I think this has the possibility of being a good film. The music would be very difficult because everyone has such a strong ear for what the original was like (that goes same for the entire movie). I think what a lot of people's problem with Alice was it wasn't the same Disney original animated story but I haven't once read an article saying that's what it was trying to be. Everyone I talked to after seeing the movie said "I didn't like it. It wasn't what I thought it'd be." This movie would probably get the same treatment by viewers. I, however, love the idea of darker fairy tales--like Grimm Bros meant them to be. I think if the writers went in like they did for "Alice" and said "we're not doing 'Wizard of Oz' remake, we're doing OUR Oz story" maybe did something closer to the book or as a return like they did with "Alice" something fresh and new and unexpected, this could be really good. Don't do a remake of the same story, do something new and original but with a classic as a starting off point.

With many new announcement about the wizard of oz movies in the news, you might want to consider starting to obtain WIzard of oz books.

Umm, why is everyone trying to update The Wizard of Oz. There is enough of that. Even the 1939 production of The Wizard of Oz was nothing like the book...just take the book and actually USE it. That's what I've been really waiting for.

"With many new announcement about the wizard of oz movies in the news, you might want to consider starting to obtain WIzard of oz books."

Posted by: wizard of oz books

> Yes indeed thank you! L.Frank Baum wrote 14 in fact. with all these people complaining and whining "No! Mustn't ever update the sacred oldies!" As if renovation was some sacrilege. You'd think making a new version, perhaps a prequel or sequel involved gathering up all 1939 copies and burning them. In fact lets disinter Judy and scatter her bones at the same time. That's right folks we'll never see Judy again.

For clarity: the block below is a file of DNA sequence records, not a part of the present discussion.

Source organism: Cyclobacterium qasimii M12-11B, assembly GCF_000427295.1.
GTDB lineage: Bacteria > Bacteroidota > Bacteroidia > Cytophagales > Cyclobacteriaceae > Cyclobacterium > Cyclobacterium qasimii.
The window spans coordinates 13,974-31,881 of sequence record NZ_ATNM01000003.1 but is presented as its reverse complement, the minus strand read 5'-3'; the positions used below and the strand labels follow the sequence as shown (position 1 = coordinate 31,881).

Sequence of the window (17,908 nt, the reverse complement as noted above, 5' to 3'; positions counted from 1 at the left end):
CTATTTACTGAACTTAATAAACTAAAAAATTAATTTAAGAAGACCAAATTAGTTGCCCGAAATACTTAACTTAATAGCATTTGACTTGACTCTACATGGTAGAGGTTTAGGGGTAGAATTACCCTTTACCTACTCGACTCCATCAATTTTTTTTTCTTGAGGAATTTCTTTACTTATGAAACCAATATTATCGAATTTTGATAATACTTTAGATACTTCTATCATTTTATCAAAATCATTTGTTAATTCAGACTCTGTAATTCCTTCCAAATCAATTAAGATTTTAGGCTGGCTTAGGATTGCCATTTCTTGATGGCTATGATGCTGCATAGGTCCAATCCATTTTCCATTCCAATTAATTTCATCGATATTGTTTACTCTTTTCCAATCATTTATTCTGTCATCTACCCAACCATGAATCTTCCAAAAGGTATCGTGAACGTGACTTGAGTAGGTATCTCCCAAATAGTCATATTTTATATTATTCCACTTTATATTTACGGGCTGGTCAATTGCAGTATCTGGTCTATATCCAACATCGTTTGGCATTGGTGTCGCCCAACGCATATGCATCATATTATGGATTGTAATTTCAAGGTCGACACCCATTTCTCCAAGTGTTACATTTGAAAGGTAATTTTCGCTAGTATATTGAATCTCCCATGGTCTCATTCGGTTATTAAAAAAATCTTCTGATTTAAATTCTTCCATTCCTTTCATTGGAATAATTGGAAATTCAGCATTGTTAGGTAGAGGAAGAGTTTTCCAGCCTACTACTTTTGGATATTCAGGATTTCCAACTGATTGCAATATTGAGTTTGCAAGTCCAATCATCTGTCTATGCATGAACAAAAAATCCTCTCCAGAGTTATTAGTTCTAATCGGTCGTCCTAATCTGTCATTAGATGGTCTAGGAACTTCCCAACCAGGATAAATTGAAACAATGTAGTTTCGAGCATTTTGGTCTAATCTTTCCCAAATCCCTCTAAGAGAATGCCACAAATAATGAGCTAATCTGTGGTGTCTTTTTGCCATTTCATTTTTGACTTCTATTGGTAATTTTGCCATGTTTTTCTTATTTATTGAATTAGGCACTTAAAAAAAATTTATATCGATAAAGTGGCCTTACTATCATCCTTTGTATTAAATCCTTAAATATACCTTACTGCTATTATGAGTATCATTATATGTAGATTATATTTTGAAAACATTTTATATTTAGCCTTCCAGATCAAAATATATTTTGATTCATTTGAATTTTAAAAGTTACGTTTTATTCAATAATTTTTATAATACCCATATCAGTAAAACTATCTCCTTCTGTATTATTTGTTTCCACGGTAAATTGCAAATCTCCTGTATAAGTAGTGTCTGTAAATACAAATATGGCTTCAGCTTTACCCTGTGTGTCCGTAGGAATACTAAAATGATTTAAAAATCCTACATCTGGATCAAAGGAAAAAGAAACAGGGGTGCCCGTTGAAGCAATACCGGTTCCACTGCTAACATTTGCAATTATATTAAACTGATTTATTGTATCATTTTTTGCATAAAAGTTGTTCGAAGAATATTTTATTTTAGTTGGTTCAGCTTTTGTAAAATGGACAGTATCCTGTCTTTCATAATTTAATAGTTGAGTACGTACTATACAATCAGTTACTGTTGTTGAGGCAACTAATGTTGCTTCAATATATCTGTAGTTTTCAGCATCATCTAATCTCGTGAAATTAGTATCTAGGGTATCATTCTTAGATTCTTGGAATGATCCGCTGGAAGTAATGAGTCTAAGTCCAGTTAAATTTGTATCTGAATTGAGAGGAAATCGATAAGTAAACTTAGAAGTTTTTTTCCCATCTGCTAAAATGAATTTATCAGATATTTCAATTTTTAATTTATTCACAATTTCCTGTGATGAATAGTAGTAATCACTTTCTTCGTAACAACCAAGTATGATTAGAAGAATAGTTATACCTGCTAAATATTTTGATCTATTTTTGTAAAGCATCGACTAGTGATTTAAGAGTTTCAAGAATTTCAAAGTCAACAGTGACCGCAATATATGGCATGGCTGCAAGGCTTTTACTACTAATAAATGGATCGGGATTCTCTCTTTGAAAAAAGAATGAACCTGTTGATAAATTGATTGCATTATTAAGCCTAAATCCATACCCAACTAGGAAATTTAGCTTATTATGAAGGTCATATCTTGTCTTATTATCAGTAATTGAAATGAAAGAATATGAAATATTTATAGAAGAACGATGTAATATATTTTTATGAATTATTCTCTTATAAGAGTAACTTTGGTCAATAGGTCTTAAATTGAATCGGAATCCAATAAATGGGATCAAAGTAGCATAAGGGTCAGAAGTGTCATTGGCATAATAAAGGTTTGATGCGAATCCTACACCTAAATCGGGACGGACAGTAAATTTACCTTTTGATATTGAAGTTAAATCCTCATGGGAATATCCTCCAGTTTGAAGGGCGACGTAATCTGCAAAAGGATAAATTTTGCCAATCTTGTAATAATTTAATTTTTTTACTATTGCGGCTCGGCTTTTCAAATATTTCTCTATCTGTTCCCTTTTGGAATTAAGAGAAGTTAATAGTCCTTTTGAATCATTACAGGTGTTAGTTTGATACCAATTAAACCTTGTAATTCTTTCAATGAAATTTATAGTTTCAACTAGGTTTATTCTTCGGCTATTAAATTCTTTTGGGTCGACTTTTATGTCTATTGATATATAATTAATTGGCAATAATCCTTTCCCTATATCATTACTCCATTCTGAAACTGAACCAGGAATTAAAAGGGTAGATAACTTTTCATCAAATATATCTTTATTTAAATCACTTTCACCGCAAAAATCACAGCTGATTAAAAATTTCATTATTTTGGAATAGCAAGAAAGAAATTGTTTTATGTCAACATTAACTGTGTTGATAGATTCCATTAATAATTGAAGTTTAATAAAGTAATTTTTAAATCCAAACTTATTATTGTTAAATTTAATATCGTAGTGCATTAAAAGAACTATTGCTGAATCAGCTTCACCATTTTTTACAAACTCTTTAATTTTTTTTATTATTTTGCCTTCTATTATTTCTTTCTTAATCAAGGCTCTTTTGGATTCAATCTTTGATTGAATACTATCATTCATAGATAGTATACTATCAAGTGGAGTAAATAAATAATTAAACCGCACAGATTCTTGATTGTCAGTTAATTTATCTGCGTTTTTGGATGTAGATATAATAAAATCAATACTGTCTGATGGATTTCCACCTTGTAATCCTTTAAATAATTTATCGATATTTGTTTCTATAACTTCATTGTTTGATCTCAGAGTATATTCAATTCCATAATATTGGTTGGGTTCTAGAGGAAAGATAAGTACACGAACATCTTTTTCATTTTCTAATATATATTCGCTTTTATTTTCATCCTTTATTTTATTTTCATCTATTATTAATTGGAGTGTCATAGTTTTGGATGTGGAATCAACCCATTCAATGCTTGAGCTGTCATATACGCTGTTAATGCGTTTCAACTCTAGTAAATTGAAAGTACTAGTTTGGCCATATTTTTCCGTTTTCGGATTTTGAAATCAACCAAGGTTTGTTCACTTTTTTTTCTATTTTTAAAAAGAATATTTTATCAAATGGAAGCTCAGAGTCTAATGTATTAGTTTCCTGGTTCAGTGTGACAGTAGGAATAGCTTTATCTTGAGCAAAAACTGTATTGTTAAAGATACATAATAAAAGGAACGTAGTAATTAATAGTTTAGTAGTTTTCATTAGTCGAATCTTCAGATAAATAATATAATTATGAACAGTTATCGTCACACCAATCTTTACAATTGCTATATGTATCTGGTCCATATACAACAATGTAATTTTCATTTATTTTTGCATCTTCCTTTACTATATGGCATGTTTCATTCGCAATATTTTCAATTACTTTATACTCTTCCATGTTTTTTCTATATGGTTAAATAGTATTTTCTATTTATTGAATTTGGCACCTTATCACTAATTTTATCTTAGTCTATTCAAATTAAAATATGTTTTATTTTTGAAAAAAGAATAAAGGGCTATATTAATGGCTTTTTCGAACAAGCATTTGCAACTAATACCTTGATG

> Stop being ridiculous. We need an updated version. The old one will still be shown on cable 80 times a year and you can still sing along all you want.
> We have all these new techs and all these new actors and actresses. Lets use them for our better entertainment.

Well, when you look at it for the older generation its a really stupid thing. Remaking probably the greatest fantasy film of all time! But when you look at it for the younger generation its a good thing cause if they see it and really get in to it and wanna see the original. That is what happen to my little sister. She saw the remake of Alice in Wonderland (which by the way sucked!) she wanted to see the original. I would like to see a darker version of Oz like more forest-like looks to it but I just don't want to see them screw it up. So Warner Brothers, if you can make a good remake, then "the wizard of Oz" is yours.

Why mess with a classic? Because done right with all the special effects we have today, this could possibly be the modern equivalent of how incredible the original was... The idea is to take it to the next level. The Wizard of Oz is one of my favorite movies of all time and I too am a little worried that they could ruin it but the excitement of seeing what a visionary moviemaker could make it into with the technology we have today tops my concern...I say go for it!

Please dont do this Hollywood...Its a classic. No one can reproduce the best movie ever.

Cant once something not be about the $.......

omg